A sludge baffle [4 provides a vertical dam or weir adjacent the lower end of the outlet baffle Inlet baille member 10 is provided with an opening for the release of air entrained in the 1ncoming liquid to the upper part of the separator.

.the water and sludge.

This bafiie member has an upwardly curved portion 16 forming a concave deflecting surface opposite inlet opening 8 for the express purpose of directing the incoming liquid upwardly within the baffle as shown by the arrows. This portion curves away from inlet 8 and upwardly and back towards inlet 8 and thus provides a receiving chamber I! extending above inlet 8. lhe lower end of curved portion It extends to a point about opposite the lower edge of inlet 8. From the lower edge of this curved portion 6 the baille extends downwardly and slightly away from the end wall of the separator as shown by the straight portion 18. It should be noted from Fig. 2 that inlet bafile I 0 is relatively narrow at its top and gradually widens to it lower edge. thus providing an expansion chamber 19 having an outlet 23 below the normal liquid level of the separator.

Obviously the inner conformation of the baffle member forming the receiving chamber ll may be other than curved,it being only necessary that it be so shaped as to direct the stream of inflowing liquid upwardly and backwardly in a direction opposite to its inflow before being directed downwardly past the inlet opening into the body of the separator. For example, a plurality of plane surfaces tangential to such a curve would accomplish such a result.

In operation the incoming liquid enters inlet 8 under pressure in a horizontal direction and impinges the concave deflecting surface formed by the wall of the curved portion it of inlet bafile I0 which throws the stream of incoming liquid upwardly and backwardly and down over itself as shown by the arrows. The impinging effect of the stream on the curved surface and the reversal of the flow of the stream causes a dissociation and reduction of the grease or oil particles from This facilitates the effective and quick separation of oils and greases from the incoming liquid as it proceeds into the separator.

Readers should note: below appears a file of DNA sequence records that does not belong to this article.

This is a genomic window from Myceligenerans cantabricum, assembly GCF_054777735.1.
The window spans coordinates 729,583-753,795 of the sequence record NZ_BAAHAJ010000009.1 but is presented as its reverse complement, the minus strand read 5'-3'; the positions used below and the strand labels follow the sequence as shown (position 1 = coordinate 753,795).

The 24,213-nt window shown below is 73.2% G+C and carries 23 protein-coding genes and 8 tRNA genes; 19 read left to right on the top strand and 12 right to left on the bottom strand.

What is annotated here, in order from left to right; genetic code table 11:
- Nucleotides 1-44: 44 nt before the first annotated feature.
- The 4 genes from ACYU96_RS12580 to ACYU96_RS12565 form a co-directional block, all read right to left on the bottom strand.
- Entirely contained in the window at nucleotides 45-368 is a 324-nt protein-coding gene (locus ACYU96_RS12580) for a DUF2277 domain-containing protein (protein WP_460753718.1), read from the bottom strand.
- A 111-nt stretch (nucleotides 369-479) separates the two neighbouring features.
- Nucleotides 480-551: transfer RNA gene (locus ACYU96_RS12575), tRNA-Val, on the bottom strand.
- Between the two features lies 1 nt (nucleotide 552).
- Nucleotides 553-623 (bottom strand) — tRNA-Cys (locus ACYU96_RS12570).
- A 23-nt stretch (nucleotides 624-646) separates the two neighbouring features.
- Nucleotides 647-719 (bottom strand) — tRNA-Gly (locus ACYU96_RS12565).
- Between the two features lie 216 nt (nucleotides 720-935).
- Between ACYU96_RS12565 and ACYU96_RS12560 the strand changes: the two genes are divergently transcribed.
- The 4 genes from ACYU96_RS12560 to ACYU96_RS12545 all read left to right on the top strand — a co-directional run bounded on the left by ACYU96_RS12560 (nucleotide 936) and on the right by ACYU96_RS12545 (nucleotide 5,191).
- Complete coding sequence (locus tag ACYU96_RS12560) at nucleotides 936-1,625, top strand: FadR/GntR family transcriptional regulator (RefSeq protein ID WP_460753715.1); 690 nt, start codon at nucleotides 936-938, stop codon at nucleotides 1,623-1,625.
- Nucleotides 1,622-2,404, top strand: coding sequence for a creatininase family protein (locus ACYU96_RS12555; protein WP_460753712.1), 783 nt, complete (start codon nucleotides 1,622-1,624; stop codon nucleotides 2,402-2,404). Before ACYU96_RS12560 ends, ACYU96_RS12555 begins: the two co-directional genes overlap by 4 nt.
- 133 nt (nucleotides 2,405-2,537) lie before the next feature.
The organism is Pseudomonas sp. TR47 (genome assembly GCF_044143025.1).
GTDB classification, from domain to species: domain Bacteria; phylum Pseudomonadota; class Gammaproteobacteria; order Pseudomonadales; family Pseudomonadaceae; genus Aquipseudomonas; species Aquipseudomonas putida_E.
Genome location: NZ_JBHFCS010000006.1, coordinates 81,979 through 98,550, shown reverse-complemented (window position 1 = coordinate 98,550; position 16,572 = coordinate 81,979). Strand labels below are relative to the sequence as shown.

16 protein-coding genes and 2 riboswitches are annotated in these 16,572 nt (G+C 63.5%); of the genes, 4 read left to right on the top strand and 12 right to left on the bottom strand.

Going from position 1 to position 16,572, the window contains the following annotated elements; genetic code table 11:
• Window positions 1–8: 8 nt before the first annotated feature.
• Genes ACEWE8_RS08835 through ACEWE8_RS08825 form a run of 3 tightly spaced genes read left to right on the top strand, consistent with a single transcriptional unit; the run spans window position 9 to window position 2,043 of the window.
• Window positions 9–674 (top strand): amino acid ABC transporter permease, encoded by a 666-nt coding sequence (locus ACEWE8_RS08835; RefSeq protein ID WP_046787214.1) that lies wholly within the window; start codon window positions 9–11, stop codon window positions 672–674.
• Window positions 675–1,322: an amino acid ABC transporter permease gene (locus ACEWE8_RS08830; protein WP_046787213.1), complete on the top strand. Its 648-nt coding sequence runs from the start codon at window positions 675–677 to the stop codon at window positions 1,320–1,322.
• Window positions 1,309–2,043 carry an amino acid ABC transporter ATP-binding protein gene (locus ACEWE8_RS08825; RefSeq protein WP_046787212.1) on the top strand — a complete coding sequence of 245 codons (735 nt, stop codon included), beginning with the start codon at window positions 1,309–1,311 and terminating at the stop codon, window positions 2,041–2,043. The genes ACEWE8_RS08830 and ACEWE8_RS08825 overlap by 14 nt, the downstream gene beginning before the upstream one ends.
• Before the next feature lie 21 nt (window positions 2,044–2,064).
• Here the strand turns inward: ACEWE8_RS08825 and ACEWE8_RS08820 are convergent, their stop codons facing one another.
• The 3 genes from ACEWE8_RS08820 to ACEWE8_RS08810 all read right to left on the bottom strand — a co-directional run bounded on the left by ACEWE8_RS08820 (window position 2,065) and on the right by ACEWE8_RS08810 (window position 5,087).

The expansion chamber l 9, by gradually allowing the expansion and enlargement of the incoming flow stream area, reduces the turbulency and velocity of the incoming stream so that when it enters the main chamber 22 of the separator, after leaving the inlet bafile, the flow is evenly dispersed across the entire width of the separator, is non-turbulent and flows at a relatively low velocity.

The directional baffle 6 imparts a slightly upward direction to the flow stream. This nonturbulent, low velocity, directional flow allows the dissociated particles of greases, oils and solids to drop out of the flow stream by virtue of their differences in specific gravities; the greases and oils rising to the top and the solids falling to the bottom where they are held by bafile M.